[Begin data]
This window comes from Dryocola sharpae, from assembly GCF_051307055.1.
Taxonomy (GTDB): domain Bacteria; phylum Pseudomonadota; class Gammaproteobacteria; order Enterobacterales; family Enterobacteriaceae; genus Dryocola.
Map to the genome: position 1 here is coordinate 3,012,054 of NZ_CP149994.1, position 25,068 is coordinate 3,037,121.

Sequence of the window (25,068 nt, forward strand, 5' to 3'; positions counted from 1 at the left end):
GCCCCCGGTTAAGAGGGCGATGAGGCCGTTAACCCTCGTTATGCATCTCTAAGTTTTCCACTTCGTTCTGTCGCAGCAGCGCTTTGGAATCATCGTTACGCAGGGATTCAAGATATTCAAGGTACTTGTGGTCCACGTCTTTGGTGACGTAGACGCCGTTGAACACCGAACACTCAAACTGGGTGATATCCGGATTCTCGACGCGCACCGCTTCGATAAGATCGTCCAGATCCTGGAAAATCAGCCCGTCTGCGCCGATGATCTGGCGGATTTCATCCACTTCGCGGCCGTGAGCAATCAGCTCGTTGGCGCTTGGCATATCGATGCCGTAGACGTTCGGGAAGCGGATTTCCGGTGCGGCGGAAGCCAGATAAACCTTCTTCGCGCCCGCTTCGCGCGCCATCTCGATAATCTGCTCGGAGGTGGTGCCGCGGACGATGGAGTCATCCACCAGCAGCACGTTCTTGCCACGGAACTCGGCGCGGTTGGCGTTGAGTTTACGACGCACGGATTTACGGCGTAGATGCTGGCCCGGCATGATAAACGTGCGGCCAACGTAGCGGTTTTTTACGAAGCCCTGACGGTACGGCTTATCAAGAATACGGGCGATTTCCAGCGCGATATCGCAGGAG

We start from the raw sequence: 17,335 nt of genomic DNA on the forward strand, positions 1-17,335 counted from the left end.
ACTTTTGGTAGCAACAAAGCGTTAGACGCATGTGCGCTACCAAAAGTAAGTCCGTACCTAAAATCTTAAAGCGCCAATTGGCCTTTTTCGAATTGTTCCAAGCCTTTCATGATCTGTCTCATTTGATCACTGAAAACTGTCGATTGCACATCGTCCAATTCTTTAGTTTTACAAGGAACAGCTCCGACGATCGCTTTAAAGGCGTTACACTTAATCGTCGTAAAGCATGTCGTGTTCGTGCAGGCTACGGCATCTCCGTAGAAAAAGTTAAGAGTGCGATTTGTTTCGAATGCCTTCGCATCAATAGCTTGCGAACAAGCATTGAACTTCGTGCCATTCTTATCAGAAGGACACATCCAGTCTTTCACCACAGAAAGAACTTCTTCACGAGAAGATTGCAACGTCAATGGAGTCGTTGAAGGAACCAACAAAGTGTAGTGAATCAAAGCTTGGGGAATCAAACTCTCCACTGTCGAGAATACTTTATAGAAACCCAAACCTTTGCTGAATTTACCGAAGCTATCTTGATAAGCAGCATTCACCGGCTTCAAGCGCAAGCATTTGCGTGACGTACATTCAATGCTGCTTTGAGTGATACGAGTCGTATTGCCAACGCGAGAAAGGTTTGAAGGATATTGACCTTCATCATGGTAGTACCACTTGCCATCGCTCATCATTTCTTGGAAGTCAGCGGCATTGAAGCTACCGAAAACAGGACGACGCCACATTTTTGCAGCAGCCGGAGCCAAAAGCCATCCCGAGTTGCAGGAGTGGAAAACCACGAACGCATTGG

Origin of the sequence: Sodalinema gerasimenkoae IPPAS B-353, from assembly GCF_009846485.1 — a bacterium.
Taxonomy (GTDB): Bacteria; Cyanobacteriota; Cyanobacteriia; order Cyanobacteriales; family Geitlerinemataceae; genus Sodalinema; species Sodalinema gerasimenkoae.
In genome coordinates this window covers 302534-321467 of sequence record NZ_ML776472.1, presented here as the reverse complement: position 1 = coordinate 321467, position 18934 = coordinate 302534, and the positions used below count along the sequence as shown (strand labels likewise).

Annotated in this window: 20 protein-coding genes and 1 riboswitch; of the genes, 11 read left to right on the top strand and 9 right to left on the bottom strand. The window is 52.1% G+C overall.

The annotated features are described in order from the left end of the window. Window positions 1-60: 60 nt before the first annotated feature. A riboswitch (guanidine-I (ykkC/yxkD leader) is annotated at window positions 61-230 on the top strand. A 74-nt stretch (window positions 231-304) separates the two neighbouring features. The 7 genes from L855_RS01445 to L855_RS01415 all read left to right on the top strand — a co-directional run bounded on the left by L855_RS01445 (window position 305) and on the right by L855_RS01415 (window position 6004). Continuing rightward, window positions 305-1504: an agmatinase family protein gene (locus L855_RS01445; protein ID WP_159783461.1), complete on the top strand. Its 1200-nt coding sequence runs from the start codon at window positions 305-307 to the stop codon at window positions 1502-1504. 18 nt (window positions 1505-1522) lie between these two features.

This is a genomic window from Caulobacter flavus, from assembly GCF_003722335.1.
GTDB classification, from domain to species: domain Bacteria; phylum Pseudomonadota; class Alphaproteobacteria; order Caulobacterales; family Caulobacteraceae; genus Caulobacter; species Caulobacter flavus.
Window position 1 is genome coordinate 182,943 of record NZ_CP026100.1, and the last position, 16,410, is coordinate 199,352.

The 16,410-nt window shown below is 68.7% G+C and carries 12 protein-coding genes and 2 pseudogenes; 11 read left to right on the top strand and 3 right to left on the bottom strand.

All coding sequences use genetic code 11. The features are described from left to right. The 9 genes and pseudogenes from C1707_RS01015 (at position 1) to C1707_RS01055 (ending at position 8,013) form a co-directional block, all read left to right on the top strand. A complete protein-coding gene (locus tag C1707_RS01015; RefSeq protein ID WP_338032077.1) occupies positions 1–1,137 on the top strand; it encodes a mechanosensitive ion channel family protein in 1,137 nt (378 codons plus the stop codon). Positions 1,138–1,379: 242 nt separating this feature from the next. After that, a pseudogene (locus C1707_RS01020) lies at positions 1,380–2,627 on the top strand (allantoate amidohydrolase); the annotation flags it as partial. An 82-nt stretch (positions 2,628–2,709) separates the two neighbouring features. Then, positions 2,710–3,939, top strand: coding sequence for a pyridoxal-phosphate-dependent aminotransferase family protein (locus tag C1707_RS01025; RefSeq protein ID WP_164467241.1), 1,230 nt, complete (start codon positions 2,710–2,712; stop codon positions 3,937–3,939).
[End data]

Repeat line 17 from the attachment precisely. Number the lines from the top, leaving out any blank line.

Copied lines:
All coding sequences use genetic code 11. The features are described from left to right. The 9 genes and pseudogenes from C1707_RS01015 (at position 1) to C1707_RS01055 (ending at position 8,013) form a co-directional block, all read left to right on the top strand. A complete protein-coding gene (locus tag C1707_RS01015; RefSeq protein ID WP_338032077.1) occupies positions 1–1,137 on the top strand; it encodes a mechanosensitive ion channel family protein in 1,137 nt (378 codons plus the stop codon). Positions 1,138–1,379: 242 nt separating this feature from the next. After that, a pseudogene (locus C1707_RS01020) lies at positions 1,380–2,627 on the top strand (allantoate amidohydrolase); the annotation flags it as partial. An 82-nt stretch (positions 2,628–2,709) separates the two neighbouring features. Then, positions 2,710–3,939, top strand: coding sequence for a pyridoxal-phosphate-dependent aminotransferase family protein (locus tag C1707_RS01025; RefSeq protein ID WP_164467241.1), 1,230 nt, complete (start codon positions 2,710–2,712; stop codon positions 3,937–3,939).